00:13 Chris Ronan: Hi everybody, welcome to inside Geocaching HQ, from our office in Seattle. I am Chris Ronan, one of the lackeys here at HQ. My user name is Rock Chalk. Thank you for listening. This is an episode I have looked forward to doing for quite some time. We are talking with Eileen from the Human Resources department. When I meet other geocachers, some of the most common questions I get are, what’s it like to work at HQ, and/or how do I get a job at HQ? And I certainly remember what it was like for me before I came to work here. I was a serious geocacher and thought it would just be awesome to get a job at HQ. And so, I would scour the Internet for job information. I remember, for instance, reading about Geocaching HQ in Outside Magazine’s Best Places To Work edition, but there really wasn’t much more available at that time besides the careers page on geocaching.com, which is by the way much more robust today than it was five or so years ago when I was refreshing it every day hoping that a new job would come open that would be a good fit for me.
01:25 CR: So I hope this episode will be a good resource for people. And as we were beginning our conversation, Eileen got word that she had just earned an HR certification that she had been working on, so congratulations to her on that. When you hear us vaguely referring to an acronym that is what that’s all about. So, I wanted to explain that a little bit. Eileen is great, I know you will enjoy getting to know her. So here is me and Eileen talking HR.
02:00 CR: When would you like me to start?
02:00 Eileen: How about I’ll do one to three, but you don’t go on three, you go one, two, three, go.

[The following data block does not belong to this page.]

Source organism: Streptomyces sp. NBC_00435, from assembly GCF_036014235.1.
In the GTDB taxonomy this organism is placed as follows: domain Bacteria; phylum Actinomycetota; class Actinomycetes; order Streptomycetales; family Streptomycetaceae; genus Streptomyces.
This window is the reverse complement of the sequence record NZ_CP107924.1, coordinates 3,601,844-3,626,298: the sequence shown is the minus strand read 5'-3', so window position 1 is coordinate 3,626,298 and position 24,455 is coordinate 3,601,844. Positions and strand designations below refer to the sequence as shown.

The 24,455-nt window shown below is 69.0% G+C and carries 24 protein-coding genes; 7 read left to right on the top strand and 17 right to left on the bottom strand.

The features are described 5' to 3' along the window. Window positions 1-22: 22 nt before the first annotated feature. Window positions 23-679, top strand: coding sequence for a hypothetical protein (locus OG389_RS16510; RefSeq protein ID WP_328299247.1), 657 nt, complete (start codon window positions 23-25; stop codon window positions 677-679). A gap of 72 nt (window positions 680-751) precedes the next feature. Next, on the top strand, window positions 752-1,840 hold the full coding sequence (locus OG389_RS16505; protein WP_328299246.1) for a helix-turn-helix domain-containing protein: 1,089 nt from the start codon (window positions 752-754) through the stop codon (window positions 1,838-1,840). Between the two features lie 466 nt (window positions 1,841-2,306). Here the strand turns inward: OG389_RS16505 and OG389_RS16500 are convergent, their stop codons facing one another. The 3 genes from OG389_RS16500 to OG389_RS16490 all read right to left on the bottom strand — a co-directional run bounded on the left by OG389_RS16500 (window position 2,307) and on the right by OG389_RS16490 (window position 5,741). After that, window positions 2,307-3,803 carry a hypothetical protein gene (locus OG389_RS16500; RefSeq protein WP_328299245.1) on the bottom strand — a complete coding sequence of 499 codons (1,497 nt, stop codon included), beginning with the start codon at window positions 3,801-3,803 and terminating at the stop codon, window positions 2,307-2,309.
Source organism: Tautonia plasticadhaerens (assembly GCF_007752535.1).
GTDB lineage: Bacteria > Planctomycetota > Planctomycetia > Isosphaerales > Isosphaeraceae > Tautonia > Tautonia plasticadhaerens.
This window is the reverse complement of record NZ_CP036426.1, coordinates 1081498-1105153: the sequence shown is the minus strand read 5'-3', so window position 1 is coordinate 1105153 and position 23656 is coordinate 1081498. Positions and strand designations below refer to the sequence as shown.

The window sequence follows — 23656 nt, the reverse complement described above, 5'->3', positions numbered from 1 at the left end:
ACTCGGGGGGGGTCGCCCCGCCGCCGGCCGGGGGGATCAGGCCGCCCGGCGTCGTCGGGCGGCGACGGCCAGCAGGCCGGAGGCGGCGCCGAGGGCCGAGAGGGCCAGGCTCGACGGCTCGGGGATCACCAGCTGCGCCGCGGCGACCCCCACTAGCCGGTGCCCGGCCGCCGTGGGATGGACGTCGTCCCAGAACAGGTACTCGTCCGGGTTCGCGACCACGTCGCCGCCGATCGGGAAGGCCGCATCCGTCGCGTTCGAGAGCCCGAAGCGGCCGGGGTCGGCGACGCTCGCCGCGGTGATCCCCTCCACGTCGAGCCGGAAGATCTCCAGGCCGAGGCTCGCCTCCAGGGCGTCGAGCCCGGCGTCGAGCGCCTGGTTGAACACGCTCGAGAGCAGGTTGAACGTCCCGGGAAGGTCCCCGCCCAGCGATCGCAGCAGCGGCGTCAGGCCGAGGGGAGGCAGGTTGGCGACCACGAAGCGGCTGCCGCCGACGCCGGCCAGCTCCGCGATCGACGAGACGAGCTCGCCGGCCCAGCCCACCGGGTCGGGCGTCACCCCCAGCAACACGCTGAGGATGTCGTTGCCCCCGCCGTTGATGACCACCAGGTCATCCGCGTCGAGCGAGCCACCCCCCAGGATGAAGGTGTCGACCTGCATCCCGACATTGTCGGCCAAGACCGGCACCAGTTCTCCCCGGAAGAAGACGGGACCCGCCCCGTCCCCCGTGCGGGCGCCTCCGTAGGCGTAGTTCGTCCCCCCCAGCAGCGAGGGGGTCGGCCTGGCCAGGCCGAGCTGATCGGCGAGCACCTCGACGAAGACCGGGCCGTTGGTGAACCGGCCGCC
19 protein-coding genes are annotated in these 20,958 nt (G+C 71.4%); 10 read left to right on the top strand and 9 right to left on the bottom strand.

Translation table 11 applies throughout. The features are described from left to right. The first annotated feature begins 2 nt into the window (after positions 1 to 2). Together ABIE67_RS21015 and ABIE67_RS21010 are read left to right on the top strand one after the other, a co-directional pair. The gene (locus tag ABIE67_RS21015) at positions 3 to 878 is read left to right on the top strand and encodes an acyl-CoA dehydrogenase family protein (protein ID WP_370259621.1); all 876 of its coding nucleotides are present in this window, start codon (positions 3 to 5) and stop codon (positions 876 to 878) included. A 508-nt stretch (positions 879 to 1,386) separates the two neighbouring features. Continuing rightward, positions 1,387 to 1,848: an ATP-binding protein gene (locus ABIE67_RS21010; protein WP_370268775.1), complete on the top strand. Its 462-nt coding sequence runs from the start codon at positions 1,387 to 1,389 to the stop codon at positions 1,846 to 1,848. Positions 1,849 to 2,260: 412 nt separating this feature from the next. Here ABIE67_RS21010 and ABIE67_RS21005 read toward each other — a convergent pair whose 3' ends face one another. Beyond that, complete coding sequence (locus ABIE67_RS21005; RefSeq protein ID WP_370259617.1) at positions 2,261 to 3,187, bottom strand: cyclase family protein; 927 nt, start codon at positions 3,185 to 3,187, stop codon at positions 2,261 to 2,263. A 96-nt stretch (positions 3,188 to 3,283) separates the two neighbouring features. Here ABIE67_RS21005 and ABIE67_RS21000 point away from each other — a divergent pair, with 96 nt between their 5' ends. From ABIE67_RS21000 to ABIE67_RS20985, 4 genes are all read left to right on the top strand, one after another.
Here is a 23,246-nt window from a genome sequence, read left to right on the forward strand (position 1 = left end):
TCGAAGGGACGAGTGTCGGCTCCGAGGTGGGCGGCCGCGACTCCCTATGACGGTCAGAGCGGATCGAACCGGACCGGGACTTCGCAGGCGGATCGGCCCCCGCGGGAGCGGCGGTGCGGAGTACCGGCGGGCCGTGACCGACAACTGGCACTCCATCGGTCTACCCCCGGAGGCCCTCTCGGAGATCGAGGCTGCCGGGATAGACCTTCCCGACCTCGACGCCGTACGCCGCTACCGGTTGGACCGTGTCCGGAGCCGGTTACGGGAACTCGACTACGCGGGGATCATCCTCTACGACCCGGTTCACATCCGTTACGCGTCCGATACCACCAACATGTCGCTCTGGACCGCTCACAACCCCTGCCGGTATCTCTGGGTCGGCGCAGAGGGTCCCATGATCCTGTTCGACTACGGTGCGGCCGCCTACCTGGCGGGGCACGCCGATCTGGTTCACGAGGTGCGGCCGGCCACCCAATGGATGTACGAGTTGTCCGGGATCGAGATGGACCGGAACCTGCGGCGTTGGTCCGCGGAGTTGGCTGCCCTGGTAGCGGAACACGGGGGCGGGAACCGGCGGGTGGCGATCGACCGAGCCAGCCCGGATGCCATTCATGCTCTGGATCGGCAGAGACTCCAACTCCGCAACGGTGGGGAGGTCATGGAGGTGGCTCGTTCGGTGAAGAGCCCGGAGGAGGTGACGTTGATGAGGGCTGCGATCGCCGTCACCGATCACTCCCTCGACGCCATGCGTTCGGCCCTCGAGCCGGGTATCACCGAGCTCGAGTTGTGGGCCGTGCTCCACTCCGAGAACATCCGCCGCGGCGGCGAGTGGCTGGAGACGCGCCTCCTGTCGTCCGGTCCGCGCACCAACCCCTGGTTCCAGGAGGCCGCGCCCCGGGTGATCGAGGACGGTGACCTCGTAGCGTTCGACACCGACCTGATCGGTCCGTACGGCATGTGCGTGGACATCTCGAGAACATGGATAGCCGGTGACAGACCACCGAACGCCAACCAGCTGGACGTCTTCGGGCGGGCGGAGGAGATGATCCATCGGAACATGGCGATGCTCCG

02:06 CR: You’re gonna say go?
02:07 Eileen: Yeah, I’m gonna say, one, two, three, and then you’re like the silent four.
02:10 CR: And then start?
02:11 Eileen: Yeah.
02:11 CR: Okay.
02:11 Eileen: Okay.
02:12 CR: Okay.
02:12 Eileen: Alright, so I’m gonna say one, two, three.
02:16 CR: Oh, I thought you were just practicing.
02:19 CR: Is this really?
02:20 Eileen: Yes, we’re live.
02:21 CR: Okay, we’re really doing this now?
02:22 Eileen: Yes.
02:22 CR: Okay, go.
02:23 Eileen: Okay, I’m gonna count… Counting one, two, three. [laughter]
02:28 CR: And now, I’m nervous.
02:30 Eileen: See, this is what happens, now that I’m an official HR person, I have it in my head that everything needs to be so like…
02:41 CR: By the book?
02:42 Eileen: Yeah.
02:42 CR: Sure.
02:43 Eileen: Alright.
02:43 CR: So was everything you did before you got the acronym like, is it illegitimate now?
02:48 Eileen: Yeah, yeah.
02:49 CR: All the hires you made, you have to go and review everything.
02:50 Eileen: Yeah, I was Maverick, I was doing my own thing, I was going rogue, and now I’m real, yeah.
02:58 CR: Okay, okay. Well, Eileen thank you for sitting down with us and talking HR here on the podcast. A lot of people who I meet in the community know that I’m from Kansas City. And so, one of the things that I love about you is you have this weird fascination with Kansas City. And I didn’t tell you I was gonna ask you about this, but I have to because I’m so fascinated with it. So, you’ve never been to Kansas City?
03:25 Eileen: Never ever, not even once.
03:27 CR: Not even once. I just think it’s hilarious, it’s Santa Cali Gon Days.
03:30 Eileen: Yes.
03:32 CR: The first week I met you here and you heard I was from Kansas City, you asked me about Santa-Cali-Gon Days.
03:38 Eileen: Yup, yup, yup.
03:39 CR: Which is for everybody listening to this, a 100% of the listeners who don’t know what Santa-Cali-Gon Days is, it’s a festival. I think it’s in September, I’ve never actually been to. I’m from Kansas City, but I’ve never actually been to this festival. It’s actually one of the suburbs… It’s an independence, which is one of the suburbs. And so, first week that you’re here, you asked me about Santa-Cali-Gon Days.
04:05 Eileen: I did.
04:07 CR: And you’ve never been to that either?
04:08 Eileen: No. I’ve a wish list of things I like to do in Kansas City, like, I’d love to go to Santa-Cali-Gon Days. I’d like to hit up Waldo, the different bars there. I’d like to go to Lake of the Ozarks. I will say…
04:19 CR: That’s a drive. That’s not like next door, that’s like a three-hour drive, just so you know.
04:22 Eileen: That’s okay, that’s okay.
04:22 CR: I just don’t wanna disappoint you if you get there and you’re thinking you’re gonna drive 15 minutes from downtown and go to the Ozarks, it’s like a three-hour.